Play Live Radio
Next Up:
Available On Air Stations

Congressional staffers attacked at Connolly's Fairfax office

Rep. Gerry Connolly, D-Va., listens at an event in Fairfax, Va., on Oct. 22, 2020.
Jacquelyn Martin
Associated Press File
Rep. Gerry Connolly (D-Va.) attends an event in Fairfax during 2020.

Two were treated for injuries; suspect in police custody

FAIRFAX — U.S. Rep. Gerry Connolly said Monday a man with a baseball bat walked into his Fairfax office, asked for him — and then assaulted two members of his staff. It was the latest attack amid a sharp uptick in violence directed at lawmakers and their families.

Fairfax City Police said in a tweet that a suspect was in custody and the victims are being treated for injuries that are not life-threatening.

In a statement posted on Twitter, Connolly said the man entered his district office Monday morning and asked for him before “committing an act of violence” against two staff members.

“The thought that someone would take advantage of my staff's accessibility to commit an act of violence is unconscionable and devastating,” the Democrat said.

Fairfax police spokesperson Sgt. Lisa Gardner said police received a call about the attack at Connolly's district office at about 10:50 a.m. Connolly was not working in that office on Monday, she said.

Officers got to the office within five minutes and located the suspect, Gardner said. He was taken into custody quickly without further incident, she said.

Connolly represents Fairfax County-based 11th District in the Washington suburbs. He's currently serving his eighth term in Congress. He told CNN that his office sustained damage, including broken windows.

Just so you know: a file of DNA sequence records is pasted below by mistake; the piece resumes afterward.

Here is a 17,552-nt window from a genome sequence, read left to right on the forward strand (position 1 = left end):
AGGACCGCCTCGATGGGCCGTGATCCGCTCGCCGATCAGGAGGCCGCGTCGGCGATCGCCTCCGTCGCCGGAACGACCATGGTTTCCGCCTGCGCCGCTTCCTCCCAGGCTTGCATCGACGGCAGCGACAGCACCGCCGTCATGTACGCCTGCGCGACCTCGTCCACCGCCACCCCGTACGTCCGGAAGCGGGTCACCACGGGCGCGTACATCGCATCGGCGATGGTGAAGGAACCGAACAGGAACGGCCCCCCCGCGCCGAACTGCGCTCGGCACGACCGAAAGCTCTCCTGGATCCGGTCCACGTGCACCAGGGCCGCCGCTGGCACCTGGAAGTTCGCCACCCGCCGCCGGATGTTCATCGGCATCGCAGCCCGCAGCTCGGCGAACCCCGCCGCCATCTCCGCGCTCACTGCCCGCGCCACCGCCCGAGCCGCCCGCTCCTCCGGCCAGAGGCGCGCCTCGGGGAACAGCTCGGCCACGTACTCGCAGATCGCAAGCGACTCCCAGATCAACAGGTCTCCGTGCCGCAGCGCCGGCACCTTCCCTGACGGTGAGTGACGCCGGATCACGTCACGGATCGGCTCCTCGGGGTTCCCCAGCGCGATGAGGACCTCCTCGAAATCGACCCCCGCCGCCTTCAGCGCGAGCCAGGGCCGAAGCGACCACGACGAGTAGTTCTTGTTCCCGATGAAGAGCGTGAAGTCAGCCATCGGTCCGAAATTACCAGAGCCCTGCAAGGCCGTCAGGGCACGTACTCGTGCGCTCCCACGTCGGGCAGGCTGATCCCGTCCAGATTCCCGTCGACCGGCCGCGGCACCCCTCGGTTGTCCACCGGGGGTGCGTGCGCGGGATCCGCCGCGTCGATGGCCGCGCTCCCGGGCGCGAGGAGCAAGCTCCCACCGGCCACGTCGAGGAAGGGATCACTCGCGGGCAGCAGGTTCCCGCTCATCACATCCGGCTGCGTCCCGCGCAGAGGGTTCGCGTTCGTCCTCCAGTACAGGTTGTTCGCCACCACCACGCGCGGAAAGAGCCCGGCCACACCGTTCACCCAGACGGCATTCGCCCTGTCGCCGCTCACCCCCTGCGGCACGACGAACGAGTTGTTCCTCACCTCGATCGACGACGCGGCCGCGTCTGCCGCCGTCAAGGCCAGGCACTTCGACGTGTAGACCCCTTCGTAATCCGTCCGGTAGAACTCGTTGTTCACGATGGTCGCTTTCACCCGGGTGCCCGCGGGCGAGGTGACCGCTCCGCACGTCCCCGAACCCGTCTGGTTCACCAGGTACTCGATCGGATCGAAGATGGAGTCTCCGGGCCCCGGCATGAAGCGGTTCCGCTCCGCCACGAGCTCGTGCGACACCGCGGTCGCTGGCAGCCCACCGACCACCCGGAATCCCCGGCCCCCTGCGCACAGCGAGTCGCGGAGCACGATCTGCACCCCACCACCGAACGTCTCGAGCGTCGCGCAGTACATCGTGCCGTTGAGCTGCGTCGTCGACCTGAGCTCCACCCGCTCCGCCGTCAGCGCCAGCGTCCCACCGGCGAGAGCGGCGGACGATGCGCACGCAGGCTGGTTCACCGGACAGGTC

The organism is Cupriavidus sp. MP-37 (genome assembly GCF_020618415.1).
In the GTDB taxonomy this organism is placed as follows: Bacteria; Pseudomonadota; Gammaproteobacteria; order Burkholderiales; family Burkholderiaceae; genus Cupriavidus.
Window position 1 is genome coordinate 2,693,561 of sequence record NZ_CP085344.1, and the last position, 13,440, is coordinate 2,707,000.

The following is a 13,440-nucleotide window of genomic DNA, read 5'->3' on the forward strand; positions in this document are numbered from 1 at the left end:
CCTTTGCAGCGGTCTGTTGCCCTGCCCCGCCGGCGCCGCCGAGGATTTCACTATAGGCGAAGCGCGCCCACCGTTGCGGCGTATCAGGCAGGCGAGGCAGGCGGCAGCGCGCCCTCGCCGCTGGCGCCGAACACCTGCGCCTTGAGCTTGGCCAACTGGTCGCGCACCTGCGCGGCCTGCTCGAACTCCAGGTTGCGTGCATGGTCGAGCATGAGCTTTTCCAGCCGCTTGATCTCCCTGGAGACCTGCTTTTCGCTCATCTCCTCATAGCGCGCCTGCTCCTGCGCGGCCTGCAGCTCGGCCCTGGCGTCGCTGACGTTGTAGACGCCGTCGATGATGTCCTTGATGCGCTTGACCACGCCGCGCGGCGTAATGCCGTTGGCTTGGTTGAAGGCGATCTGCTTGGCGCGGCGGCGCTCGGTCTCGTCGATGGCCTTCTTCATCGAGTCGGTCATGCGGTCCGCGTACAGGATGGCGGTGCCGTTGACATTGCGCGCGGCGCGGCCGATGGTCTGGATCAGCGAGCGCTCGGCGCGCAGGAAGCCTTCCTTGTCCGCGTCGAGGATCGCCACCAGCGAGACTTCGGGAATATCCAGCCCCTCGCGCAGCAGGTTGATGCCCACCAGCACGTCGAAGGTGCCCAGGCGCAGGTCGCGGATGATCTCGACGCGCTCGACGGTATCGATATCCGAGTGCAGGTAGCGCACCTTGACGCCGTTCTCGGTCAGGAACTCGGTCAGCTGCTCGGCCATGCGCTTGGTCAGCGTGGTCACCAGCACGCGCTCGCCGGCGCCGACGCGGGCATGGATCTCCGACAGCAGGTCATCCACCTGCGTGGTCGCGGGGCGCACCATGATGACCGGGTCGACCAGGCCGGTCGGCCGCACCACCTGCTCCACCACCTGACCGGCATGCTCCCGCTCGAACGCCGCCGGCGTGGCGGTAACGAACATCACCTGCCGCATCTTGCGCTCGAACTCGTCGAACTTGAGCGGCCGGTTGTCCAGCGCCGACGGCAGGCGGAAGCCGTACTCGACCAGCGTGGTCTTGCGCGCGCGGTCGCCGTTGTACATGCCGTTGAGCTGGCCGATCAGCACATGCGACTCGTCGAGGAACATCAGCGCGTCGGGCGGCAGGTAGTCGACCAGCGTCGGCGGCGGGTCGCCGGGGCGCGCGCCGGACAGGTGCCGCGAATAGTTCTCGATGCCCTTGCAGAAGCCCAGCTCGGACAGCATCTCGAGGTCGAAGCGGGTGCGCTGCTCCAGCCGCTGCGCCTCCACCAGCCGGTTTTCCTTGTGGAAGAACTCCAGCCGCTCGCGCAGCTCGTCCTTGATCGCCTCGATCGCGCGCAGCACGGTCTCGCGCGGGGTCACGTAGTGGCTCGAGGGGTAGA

Other elected officials from Virginia swiftly condemned the violence.

U.S. Sen. Mark Warner retweeted Connolly’s statement, calling the attack an “extraordinarily disturbing development.”

“Intimidation and violence — especially against public servants — has no place in our society,” he said.

“The coward who did this should be prosecuted to the fullest extent of the law,” tweeted Virginia Attorney General Jason Miyares, a Republican.

Since the Jan. 6, 2021, attack on the Capitol, threats to lawmakers and their families have increased sharply. The U.S. Capitol Police investigated about 7,500 cases of potential threats against members of Congress in 2022. The year before, they investigated around 10,000 threats to members, more than twice the number from four years earlier.

In October, a man broke into the San Francisco home of then-House Speaker Nancy Pelosi, demanding to speak with her, before he smashed her husband, Paul, over the head with a hammer.

In July, a man accosted New York Rep. Lee Zeldin, a Republican who was running for governor of New York, as he spoke at a campaign event and told Zeldin, “You’re done.” Zeldin wrestled the man to the ground and escaped with only a minor scrape.